There are a few reasons why you may need to recover your data from a computer. You may have gotten a new machine and want your data migrated. Your PC may have been corrupted to the point it was necessary to re-install the operating system. Your hard drive may be going bad.
With every computer we repair, T-Tech makes a complete of the hard drive before we start and after we finish. The main reason we do this is to help you if there is a problem down the road that would require data recovery. In the case of massive damage, like what happens when a laptop gets dropped, this backup may be the only option to get back a portion of the lost data.
When data is recovered, it is also scanned with three different antivirus programs, to ensure that what goes back on is clean. The last thing we want is to cause an infection on a new machine.
Photos, music, documents, videos, and favorites are recovered. In addition, data that belongs to certain software, such as Quickbooks, can be recovered, if we know to look for it.
What’s not recovered?
Usually, programs cannot be recovered. There are a couple of reasons for this. One, we don’t have the software and we’re not willing to risk grabbing a copy from just anywhere on the net. Illegal software downloads and infected software abound in the wild. Two, most license keys can’t be recovered. We have software that can recover some keys and, if the system will boot, some programs will allow you to get the keys directly through the user interface. In most cases, however, the keys cannot be recovered.
If, however, you have the software and the license keys, we can re-install the software for you.
Backup and Restore vs Cloning
There are a couple of ways to pull data so that it can be recovered. The first way is with a backup utility. The second method is a disk clone.
With a backup utility, only the actual data is pulled from the drive. This is a complete image of the hard drive, operating system and all, but only the actual readable data. If there is damage to the hard drive, this method will not make a reliable image. While it is faster and backs up all the data on an undamaged drive, it is not always feasible.
If a disk has to be cloned, a temporary donor drive is required. The cloning software copies every sector over to the new drive, piece by piece. Every sector is copied, even blank sectors. By doing things this way, cloning utilities can sometimes get data from even damaged sectors, while preventing further damage to an already damaged drive that can be caused by randomly reading the drive to get all the pieces of files, one file at a time.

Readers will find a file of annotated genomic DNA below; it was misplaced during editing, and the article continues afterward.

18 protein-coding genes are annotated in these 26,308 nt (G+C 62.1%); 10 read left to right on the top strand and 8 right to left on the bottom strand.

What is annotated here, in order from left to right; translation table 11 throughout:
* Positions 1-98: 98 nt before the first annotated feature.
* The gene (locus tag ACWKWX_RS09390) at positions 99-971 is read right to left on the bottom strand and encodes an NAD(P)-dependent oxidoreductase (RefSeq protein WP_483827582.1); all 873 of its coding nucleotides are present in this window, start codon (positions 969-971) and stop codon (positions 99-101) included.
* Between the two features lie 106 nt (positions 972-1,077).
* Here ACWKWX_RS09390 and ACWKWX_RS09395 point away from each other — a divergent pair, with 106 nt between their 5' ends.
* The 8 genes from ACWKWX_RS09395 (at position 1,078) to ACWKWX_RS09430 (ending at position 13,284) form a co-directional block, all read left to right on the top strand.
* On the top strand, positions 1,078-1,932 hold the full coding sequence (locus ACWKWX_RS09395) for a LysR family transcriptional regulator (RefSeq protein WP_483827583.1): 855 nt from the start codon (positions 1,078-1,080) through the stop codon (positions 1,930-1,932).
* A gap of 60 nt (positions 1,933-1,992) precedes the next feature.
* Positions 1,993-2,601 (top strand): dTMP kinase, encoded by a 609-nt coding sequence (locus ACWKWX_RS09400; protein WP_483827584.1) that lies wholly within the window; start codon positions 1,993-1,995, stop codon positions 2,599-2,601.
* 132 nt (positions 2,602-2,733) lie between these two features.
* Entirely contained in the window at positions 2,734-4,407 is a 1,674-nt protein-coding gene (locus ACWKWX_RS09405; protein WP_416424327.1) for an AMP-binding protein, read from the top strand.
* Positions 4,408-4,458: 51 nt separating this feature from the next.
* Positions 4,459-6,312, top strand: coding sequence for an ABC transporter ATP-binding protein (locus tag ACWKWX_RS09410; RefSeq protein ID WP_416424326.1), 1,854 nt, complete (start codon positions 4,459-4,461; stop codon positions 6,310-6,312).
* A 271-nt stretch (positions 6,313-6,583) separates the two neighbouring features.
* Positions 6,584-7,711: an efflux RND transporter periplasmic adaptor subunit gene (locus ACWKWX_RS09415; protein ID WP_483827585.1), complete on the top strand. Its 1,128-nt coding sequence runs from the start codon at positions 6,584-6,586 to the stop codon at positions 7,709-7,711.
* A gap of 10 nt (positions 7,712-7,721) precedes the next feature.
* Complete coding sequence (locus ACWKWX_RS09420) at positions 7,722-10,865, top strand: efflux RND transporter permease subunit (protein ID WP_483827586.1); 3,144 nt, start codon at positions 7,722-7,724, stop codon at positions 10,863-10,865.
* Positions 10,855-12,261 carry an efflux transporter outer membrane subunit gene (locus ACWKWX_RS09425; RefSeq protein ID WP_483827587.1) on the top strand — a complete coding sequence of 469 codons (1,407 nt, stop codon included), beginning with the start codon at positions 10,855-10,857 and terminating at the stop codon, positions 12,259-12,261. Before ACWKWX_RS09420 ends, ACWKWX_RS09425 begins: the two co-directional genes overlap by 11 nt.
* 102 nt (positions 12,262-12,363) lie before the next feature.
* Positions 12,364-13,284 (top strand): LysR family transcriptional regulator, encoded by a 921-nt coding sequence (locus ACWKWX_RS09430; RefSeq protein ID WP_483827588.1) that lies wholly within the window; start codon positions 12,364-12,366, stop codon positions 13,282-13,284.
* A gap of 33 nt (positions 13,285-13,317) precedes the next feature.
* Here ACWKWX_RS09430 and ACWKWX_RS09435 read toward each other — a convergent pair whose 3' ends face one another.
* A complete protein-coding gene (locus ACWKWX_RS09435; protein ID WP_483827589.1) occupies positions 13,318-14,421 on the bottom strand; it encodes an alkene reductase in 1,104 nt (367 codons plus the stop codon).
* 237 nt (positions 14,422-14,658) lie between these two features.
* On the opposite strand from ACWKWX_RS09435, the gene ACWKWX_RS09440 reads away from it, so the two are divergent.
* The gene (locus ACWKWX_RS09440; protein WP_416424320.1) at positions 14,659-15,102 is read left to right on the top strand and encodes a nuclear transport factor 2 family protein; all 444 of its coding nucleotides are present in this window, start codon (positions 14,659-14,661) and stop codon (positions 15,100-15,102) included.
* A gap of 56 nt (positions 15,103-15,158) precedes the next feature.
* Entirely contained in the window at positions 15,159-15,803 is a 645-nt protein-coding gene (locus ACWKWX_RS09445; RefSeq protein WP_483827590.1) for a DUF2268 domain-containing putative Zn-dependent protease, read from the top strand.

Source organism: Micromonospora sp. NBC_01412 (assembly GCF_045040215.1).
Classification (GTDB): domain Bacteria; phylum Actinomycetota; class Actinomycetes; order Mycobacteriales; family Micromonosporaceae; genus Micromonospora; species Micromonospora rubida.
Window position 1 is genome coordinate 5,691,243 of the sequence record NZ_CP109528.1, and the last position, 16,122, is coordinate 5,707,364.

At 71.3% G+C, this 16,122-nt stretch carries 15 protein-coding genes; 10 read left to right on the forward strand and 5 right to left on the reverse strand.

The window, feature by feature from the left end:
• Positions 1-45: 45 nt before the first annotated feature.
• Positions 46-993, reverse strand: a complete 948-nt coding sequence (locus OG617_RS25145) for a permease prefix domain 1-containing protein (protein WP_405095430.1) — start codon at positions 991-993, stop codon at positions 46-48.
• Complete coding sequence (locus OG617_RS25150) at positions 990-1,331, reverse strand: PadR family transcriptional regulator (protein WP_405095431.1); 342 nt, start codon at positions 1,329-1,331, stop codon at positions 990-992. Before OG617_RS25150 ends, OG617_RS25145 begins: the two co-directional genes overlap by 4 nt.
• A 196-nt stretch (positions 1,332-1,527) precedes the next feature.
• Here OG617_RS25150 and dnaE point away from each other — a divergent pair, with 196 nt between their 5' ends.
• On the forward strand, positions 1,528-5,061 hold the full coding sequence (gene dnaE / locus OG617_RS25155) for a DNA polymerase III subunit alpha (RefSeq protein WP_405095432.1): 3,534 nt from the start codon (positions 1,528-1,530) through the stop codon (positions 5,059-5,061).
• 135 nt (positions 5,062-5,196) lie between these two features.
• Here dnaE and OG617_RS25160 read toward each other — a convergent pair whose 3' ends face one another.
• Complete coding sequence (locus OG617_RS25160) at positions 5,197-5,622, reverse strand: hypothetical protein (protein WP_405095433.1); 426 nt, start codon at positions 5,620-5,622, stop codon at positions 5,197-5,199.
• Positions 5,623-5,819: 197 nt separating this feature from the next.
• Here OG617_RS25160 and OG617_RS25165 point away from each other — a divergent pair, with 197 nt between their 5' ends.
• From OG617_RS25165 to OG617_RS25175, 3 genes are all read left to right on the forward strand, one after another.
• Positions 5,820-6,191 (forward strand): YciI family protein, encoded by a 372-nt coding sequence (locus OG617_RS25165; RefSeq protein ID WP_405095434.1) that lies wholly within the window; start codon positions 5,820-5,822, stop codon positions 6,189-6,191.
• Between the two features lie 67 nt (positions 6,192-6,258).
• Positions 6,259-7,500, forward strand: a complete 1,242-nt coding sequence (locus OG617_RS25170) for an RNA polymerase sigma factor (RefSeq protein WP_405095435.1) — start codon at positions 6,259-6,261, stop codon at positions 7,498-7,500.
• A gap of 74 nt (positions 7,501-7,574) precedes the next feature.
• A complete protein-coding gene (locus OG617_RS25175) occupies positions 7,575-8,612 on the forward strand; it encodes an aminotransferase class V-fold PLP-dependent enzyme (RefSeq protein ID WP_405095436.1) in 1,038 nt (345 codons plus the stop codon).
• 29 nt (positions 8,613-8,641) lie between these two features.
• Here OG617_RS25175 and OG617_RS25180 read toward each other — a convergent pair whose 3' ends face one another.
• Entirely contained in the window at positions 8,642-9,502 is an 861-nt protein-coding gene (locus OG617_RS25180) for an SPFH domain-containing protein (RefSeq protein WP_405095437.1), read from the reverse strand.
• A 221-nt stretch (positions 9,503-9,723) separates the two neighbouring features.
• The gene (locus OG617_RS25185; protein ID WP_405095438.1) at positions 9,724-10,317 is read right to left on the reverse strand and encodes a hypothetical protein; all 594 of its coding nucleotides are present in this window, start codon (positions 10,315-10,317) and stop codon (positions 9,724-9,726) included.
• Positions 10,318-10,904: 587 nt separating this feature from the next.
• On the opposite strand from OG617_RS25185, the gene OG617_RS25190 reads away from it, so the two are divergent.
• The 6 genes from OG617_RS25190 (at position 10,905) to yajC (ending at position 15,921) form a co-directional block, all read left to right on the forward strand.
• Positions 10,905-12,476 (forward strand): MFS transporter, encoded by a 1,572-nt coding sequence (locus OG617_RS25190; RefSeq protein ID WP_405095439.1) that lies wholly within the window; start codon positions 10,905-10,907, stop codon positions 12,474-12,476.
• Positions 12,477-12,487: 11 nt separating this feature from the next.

Hard drives don’t store things the same way you might store things in your cupboards. In your cupboard, I imagine all your spices are in one place. Your cinnamon is in one jar. Your lemon pepper is one jar, which is probably close to the can of black pepper, which I imagine would be stored close to the salt. In a hard drive, parts of the cinnamon would be stored in different cupboards, with directions to tell you where to find the rest, and all the pieces must be pieced together in order to be able to make your cinnamon toast. The bits are fit into the cupboard wherever there is room between other things (a piece of your cinnamon might even be in the meat and cheese drawer of the fridge, for example), not necessarily where they would make sense, and not necessarily all together. Searching the hard drive for all the pieces of the jar of cinnamon causes the drive to read over and over again to find all the pieces. This can stress an already-damaged drive, where it wouldn’t really bother a healthy drive. This is why cloning takes things one sector at a time, rather than just grabbing the relevant data and piecing it all back together.
A simple data transfer costs $97.50. This includes pulling the data, extracting it from the backup image, scanning for viruses, removing harmful downloads so you don’t end up infecting yourself by accident, and putting it all back into your user profile on the new machine, or after the install, so it’s pretty much right where you’d expect to find it.
Cloning, on the rare occasion that it’s needed, costs $150. That includes making the clone of the drive, which can be an extremely lengthy process, then everything included in the data transfer.
Both of these services can be combined with other services, such as a hard drive replacement or new PC setup, with a substantial discount.